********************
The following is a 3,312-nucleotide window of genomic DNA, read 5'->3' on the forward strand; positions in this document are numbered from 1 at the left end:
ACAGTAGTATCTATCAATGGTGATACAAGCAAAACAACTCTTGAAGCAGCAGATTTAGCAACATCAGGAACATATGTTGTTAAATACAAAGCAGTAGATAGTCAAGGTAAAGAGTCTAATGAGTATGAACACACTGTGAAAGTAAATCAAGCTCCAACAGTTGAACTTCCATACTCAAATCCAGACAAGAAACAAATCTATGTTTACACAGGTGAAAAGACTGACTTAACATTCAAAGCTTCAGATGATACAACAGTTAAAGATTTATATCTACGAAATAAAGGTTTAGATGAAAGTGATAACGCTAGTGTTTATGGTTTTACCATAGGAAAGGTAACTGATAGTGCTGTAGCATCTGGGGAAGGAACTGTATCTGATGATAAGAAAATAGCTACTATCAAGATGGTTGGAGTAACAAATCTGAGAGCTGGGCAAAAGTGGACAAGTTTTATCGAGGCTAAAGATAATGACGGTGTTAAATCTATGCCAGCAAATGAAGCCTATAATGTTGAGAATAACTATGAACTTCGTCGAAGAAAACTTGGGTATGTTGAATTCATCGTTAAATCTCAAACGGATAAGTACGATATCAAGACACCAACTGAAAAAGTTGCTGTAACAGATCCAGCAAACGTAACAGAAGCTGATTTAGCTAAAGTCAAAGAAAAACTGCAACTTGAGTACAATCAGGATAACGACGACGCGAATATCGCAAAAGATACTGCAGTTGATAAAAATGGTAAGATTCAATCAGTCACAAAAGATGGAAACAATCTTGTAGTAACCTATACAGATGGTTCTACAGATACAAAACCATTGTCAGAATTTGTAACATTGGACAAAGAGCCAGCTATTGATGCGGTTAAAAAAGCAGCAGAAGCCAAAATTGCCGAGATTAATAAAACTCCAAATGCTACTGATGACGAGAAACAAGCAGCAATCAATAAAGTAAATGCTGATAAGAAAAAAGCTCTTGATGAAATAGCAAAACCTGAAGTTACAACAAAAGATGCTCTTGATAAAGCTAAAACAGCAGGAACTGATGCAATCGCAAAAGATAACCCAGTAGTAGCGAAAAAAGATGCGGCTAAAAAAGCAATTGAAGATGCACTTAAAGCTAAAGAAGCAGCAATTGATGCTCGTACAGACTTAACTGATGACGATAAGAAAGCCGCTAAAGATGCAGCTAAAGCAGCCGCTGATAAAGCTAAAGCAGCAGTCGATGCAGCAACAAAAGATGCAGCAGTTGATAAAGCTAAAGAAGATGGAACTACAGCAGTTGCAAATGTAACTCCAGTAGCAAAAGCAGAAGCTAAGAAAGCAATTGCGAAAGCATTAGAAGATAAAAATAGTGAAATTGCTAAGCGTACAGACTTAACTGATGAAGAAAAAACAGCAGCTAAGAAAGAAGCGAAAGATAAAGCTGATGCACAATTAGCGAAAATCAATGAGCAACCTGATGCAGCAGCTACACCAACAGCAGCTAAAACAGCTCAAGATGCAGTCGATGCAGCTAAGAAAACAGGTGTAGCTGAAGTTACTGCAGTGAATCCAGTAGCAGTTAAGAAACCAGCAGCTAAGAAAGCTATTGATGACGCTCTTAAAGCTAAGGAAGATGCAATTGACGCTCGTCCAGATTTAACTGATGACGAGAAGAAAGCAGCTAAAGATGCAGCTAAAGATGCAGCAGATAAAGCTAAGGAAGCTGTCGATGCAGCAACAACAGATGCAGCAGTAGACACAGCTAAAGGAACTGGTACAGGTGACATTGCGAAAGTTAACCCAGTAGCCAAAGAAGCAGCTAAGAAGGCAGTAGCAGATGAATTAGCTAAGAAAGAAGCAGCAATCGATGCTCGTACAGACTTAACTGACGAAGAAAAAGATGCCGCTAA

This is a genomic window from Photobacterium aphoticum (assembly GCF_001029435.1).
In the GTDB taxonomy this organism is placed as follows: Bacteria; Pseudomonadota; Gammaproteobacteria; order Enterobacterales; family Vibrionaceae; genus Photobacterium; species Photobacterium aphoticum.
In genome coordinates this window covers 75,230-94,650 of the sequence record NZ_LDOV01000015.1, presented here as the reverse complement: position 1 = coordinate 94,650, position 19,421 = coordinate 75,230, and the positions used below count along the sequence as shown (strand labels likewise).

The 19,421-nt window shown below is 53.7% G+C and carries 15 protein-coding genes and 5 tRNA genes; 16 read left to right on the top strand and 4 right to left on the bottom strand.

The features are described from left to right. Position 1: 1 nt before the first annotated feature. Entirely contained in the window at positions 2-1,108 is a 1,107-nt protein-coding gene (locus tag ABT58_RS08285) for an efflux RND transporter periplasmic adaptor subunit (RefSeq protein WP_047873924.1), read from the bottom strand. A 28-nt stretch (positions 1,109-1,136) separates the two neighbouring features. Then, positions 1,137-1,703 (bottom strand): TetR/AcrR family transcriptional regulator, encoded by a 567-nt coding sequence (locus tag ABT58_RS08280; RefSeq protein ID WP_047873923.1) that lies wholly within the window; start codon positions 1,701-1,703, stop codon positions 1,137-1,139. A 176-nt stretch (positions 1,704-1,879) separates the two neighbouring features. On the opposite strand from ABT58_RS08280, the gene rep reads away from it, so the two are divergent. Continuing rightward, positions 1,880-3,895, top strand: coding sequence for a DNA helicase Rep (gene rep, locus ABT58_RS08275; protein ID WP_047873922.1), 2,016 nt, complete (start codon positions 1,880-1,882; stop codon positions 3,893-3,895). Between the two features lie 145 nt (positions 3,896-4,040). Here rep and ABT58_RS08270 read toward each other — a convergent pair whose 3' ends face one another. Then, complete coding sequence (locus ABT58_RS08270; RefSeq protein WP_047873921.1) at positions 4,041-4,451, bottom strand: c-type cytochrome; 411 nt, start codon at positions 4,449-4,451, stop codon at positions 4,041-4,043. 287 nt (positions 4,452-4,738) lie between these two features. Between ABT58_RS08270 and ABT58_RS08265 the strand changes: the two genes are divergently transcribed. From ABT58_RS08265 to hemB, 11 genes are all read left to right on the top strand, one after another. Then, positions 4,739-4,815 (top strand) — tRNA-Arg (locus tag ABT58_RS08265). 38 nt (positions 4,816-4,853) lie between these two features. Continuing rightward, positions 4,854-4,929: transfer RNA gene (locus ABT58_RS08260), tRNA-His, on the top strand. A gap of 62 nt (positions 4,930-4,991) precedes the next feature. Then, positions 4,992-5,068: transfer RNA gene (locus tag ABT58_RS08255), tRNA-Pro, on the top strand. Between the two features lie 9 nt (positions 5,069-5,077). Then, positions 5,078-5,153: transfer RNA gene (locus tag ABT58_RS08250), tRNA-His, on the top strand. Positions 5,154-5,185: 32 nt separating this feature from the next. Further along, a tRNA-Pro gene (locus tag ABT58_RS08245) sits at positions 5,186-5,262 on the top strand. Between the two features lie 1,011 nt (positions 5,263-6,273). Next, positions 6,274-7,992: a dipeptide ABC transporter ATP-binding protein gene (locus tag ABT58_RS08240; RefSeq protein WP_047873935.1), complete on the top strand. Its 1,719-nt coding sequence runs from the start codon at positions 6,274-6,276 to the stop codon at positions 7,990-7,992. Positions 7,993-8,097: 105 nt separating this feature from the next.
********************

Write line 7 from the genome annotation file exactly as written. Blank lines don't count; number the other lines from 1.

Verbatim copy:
The features are described from left to right. Position 1: 1 nt before the first annotated feature. Entirely contained in the window at positions 2-1,108 is a 1,107-nt protein-coding gene (locus tag ABT58_RS08285) for an efflux RND transporter periplasmic adaptor subunit (RefSeq protein WP_047873924.1), read from the bottom strand. A 28-nt stretch (positions 1,109-1,136) separates the two neighbouring features. Then, positions 1,137-1,703 (bottom strand): TetR/AcrR family transcriptional regulator, encoded by a 567-nt coding sequence (locus tag ABT58_RS08280; RefSeq protein ID WP_047873923.1) that lies wholly within the window; start codon positions 1,701-1,703, stop codon positions 1,137-1,139. A 176-nt stretch (positions 1,704-1,879) separates the two neighbouring features. On the opposite strand from ABT58_RS08280, the gene rep reads away from it, so the two are divergent. Continuing rightward, positions 1,880-3,895, top strand: coding sequence for a DNA helicase Rep (gene rep, locus ABT58_RS08275; protein ID WP_047873922.1), 2,016 nt, complete (start codon positions 1,880-1,882; stop codon positions 3,893-3,895). Between the two features lie 145 nt (positions 3,896-4,040). Here rep and ABT58_RS08270 read toward each other — a convergent pair whose 3' ends face one another. Then, complete coding sequence (locus ABT58_RS08270; RefSeq protein WP_047873921.1) at positions 4,041-4,451, bottom strand: c-type cytochrome; 411 nt, start codon at positions 4,449-4,451, stop codon at positions 4,041-4,043. 287 nt (positions 4,452-4,738) lie between these two features. Between ABT58_RS08270 and ABT58_RS08265 the strand changes: the two genes are divergently transcribed. From ABT58_RS08265 to hemB, 11 genes are all read left to right on the top strand, one after another. Then, positions 4,739-4,815 (top strand) — tRNA-Arg (locus tag ABT58_RS08265). 38 nt (positions 4,816-4,853) lie between these two features. Continuing rightward, positions 4,854-4,929: transfer RNA gene (locus ABT58_RS08260), tRNA-His, on the top strand. A gap of 62 nt (positions 4,930-4,991) precedes the next feature. Then, positions 4,992-5,068: transfer RNA gene (locus tag ABT58_RS08255), tRNA-Pro, on the top strand. Between the two features lie 9 nt (positions 5,069-5,077). Then, positions 5,078-5,153: transfer RNA gene (locus tag ABT58_RS08250), tRNA-His, on the top strand. Positions 5,154-5,185: 32 nt separating this feature from the next. Further along, a tRNA-Pro gene (locus tag ABT58_RS08245) sits at positions 5,186-5,262 on the top strand. Between the two features lie 1,011 nt (positions 5,263-6,273). Next, positions 6,274-7,992: a dipeptide ABC transporter ATP-binding protein gene (locus tag ABT58_RS08240; RefSeq protein WP_047873935.1), complete on the top strand. Its 1,719-nt coding sequence runs from the start codon at positions 6,274-6,276 to the stop codon at positions 7,990-7,992. Positions 7,993-8,097: 105 nt separating this feature from the next.